group cohomology, nonabelian group cohomology, Lie group cohomology
cohomology with constant coefficients / with a local system of coefficients
differential cohomology
transfinite arithmetic, cardinal arithmetic, ordinal arithmetic
prime field, p-adic integer, p-adic rational number, p-adic complex number
arithmetic geometry, function field analogy
Cohomology theories often have two aspects, which one might refer to as geometric and arithmetic. A prototypical example is the l-adic cohomology $H^{i}(X, \mathbb{Z}_{l})$ of a (sufficiently nice) scheme $X$ over a field $k$ of characteristic $p$, with $l$ coprime to $p$. This is not only an abelian group (the geometric aspect), but a representation of the absolute Galois group of $k$ (the arithmetic aspect).
In the case of the singular cohomology of a complex manifold, the ‘arithmetic’ aspect arises as the Hodge structure on the cohomology groups. It has been speculated (for example by Manin?) that there should be some kind of ‘Galois group’ whose representations are Hodge structures, (and similarly for mixed Hodge modules vs perverse sheaves, and so on) but this remains mysterious; it may be that a good theory of algebraic geometry over $\mathbb{F}_{1}$ (the would-be “field with one element”) would provide an explanation.
Tate twists play an important role in cohomology theories with this dual geometric and arithmetic aspect, allowing one to express Poincaré duality canonically, that is, without choosing an orientation of one’s geometric object (scheme, complex manifold, …).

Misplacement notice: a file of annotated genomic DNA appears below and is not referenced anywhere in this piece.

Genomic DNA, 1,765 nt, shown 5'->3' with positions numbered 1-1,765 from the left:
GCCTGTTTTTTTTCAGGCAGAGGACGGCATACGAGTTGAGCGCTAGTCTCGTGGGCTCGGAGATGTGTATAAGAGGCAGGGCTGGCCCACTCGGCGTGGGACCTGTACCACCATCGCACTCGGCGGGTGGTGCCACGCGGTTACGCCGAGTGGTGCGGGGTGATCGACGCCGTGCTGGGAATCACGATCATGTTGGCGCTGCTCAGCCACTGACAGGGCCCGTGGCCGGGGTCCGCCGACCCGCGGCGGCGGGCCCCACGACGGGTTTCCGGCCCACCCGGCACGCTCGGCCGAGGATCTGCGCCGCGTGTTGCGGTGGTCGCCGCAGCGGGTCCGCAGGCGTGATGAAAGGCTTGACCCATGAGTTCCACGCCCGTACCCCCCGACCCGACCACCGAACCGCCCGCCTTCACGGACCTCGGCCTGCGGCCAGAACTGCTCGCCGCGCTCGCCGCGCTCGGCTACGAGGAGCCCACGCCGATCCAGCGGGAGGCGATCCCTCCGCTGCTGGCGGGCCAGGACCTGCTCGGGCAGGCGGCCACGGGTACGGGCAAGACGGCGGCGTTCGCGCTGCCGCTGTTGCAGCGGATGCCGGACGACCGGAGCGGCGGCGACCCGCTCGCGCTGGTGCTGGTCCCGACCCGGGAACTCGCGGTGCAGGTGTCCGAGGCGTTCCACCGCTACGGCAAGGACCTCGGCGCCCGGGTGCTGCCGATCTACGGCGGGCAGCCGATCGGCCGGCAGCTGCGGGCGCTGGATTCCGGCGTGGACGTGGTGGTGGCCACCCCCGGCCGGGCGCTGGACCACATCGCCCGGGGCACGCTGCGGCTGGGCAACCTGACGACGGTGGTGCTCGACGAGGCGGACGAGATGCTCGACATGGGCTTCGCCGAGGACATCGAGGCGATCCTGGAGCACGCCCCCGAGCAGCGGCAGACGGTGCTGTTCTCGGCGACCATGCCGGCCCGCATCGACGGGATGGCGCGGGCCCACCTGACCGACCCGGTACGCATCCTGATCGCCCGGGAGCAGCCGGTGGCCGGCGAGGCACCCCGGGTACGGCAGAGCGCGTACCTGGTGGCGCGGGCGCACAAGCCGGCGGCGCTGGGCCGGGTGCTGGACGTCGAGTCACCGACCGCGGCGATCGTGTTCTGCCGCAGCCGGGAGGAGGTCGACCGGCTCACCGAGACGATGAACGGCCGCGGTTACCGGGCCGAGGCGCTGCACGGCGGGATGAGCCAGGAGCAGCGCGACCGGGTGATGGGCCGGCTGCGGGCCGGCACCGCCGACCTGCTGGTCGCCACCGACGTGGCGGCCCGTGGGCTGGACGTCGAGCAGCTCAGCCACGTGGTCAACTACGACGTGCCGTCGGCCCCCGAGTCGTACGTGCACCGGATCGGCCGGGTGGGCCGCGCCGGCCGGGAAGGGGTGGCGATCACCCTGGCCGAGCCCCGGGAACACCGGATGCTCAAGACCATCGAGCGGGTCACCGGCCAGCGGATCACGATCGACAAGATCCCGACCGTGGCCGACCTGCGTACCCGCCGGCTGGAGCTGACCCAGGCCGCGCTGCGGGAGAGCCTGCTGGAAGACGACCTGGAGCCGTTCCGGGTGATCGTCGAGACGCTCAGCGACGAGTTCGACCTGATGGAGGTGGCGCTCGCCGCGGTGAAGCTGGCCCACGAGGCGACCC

In étale cohomology in characteristic $p$, the Tate twist of a $\mathbb{Z} / p\mathbb{Z}$-module, or sheaf of such modules, $A$ is, concretely, $A \otimes_{\mathbb{Z} / p\mathbb{Z}} \mathbb{Z}(1)$, where $\mathbb{Z}(1)$ is the abelian group $\mu_{p}$ of $p^{th}$ roots of unity with respect to the algebraic closure of $\mathbb{Z} / p\mathbb{Z}$. For $n \geq 0$, the $n^{th}$ Tate twist of $A$, often denoted $A(n)$, is defined to be the result of carrying out the above construction $n$ times. One defines $\mathbb{Z}(-n)$ to be the dual of $\mathbb{Z}(n)$, that is to say $\mathsf{Hom}_{\mathbb{Z} / p\mathbb{Z} -\mathsf{mod}}(\mathbb{Z}(n), \mathbb{Z} / p\mathbb{Z})$, and defines $A(-n)$ to be $A \otimes_{\mathbb{Z} / p\mathbb{Z}} \mathbb{Z}(-n)$.
The $l$-adic Tate twist $\mathbb{Z}_{l}(1)$ is defined by means of the inverse system consisting of the groups $\mu_{l^{i}}$ along with the morphisms $\mu_{l^{i+1}} \rightarrow \mu_{l^{i}}$ given by $a \mapsto a^{l}$, for $i \geq 1$, and one can then define $\mathbb{Z}_{l}(n)$ for any integer $n$.
The significance of $\mathbb{Z}_{l}(1)$ is that it is the first $l$-adic homology (or equivalently the étale fundamental group) of $\mathbb{G}_{m}$, the multiplicative group of $\mathbb{Z} / p\mathbb{Z}$ as a scheme (i.e. $\mathbb{A}^{1} \setminus \{ 0 \}$, the affine line over $\mathbb{Z} / p\mathbb{Z}$ minus the origin). It is a free $\mathbb{Z}_{l}$-module of rank $1$, and one therefore deduces that the first $l$-adic cohomology group of $\mathbb{G}_{m}$ is the dual of $\mathbb{Z}_{l}(1)$, that is to say, $\mathbb{Z}_{l}(-1)$. Some basic considerations in $l$-adic cohomology show that $H^{2}(\mathbb{P}^{1}, \mathbb{Z}_{l}(1))$ is canonically isomorphic to $H^{1}(\mathbb{G}_{m}, \mathbb{Z}_{1}(1))$, and thus that $H^{2}(\mathbb{P}^{1}, \mathbb{Z}_{l}(1))$ is canonically isomorphic to $\mathbb{Z}_{l}$ (all of the cohomology groups here are $l$-adic cohomology).